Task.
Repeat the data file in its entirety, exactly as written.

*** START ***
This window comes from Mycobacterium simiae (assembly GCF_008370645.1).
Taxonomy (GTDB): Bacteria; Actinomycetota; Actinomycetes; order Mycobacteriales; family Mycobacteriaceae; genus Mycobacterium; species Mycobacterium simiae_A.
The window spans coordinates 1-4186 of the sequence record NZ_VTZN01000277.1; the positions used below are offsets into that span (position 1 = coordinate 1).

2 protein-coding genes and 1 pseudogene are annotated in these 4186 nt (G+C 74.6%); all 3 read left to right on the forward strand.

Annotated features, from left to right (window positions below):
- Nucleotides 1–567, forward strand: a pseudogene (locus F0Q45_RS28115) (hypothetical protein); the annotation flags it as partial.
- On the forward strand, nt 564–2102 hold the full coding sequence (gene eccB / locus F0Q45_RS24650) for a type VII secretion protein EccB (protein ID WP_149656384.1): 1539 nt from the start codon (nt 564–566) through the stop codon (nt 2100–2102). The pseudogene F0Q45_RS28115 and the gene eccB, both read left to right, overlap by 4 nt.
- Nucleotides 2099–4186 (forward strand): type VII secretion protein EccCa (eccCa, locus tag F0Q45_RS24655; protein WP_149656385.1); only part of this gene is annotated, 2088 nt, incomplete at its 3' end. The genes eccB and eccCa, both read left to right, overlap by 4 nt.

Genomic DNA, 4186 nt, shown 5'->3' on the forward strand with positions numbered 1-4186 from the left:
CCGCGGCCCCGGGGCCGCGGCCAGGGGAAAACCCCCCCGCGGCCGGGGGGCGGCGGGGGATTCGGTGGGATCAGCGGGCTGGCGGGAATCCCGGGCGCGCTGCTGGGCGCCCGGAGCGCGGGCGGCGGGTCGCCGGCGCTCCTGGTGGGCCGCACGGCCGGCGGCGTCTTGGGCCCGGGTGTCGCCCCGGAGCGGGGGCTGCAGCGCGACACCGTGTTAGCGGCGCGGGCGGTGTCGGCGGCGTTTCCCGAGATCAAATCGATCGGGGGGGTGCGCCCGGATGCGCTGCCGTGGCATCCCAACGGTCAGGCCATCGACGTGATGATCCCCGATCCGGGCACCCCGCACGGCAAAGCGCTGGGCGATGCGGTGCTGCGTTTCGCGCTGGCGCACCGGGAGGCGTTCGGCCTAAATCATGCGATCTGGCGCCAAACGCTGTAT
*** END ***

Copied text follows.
This window comes from Mycobacterium simiae (assembly GCF_008370645.1).
Taxonomy (GTDB): Bacteria; Actinomycetota; Actinomycetes; order Mycobacteriales; family Mycobacteriaceae; genus Mycobacterium; species Mycobacterium simiae_A.
The window spans coordinates 1-4186 of the sequence record NZ_VTZN01000277.1; the positions used below are offsets into that span (position 1 = coordinate 1).

2 protein-coding genes and 1 pseudogene are annotated in these 4186 nt (G+C 74.6%); all 3 read left to right on the forward strand.

Annotated features, from left to right (window positions below):
- Nucleotides 1–567, forward strand: a pseudogene (locus F0Q45_RS28115) (hypothetical protein); the annotation flags it as partial.
- On the forward strand, nt 564–2102 hold the full coding sequence (gene eccB / locus F0Q45_RS24650) for a type VII secretion protein EccB (protein ID WP_149656384.1): 1539 nt from the start codon (nt 564–566) through the stop codon (nt 2100–2102). The pseudogene F0Q45_RS28115 and the gene eccB, both read left to right, overlap by 4 nt.
- Nucleotides 2099–4186 (forward strand): type VII secretion protein EccCa (eccCa, locus tag F0Q45_RS24655; protein WP_149656385.1); only part of this gene is annotated, 2088 nt, incomplete at its 3' end. The genes eccB and eccCa, both read left to right, overlap by 4 nt.

Genomic DNA, 4186 nt, shown 5'->3' on the forward strand with positions numbered 1-4186 from the left:
CCGCGGCCCCGGGGCCGCGGCCAGGGGAAAACCCCCCCGCGGCCGGGGGGCGGCGGGGGATTCGGTGGGATCAGCGGGCTGGCGGGAATCCCGGGCGCGCTGCTGGGCGCCCGGAGCGCGGGCGGCGGGTCGCCGGCGCTCCTGGTGGGCCGCACGGCCGGCGGCGTCTTGGGCCCGGGTGTCGCCCCGGAGCGGGGGCTGCAGCGCGACACCGTGTTAGCGGCGCGGGCGGTGTCGGCGGCGTTTCCCGAGATCAAATCGATCGGGGGGGTGCGCCCGGATGCGCTGCCGTGGCATCCCAACGGTCAGGCCATCGACGTGATGATCCCCGATCCGGGCACCCCGCACGGCAAAGCGCTGGGCGATGCGGTGCTGCGTTTCGCGCTGGCGCACCGGGAGGCGTTCGGCCTAAATCATGCGATCTGGCGCCAAACGCTGTAT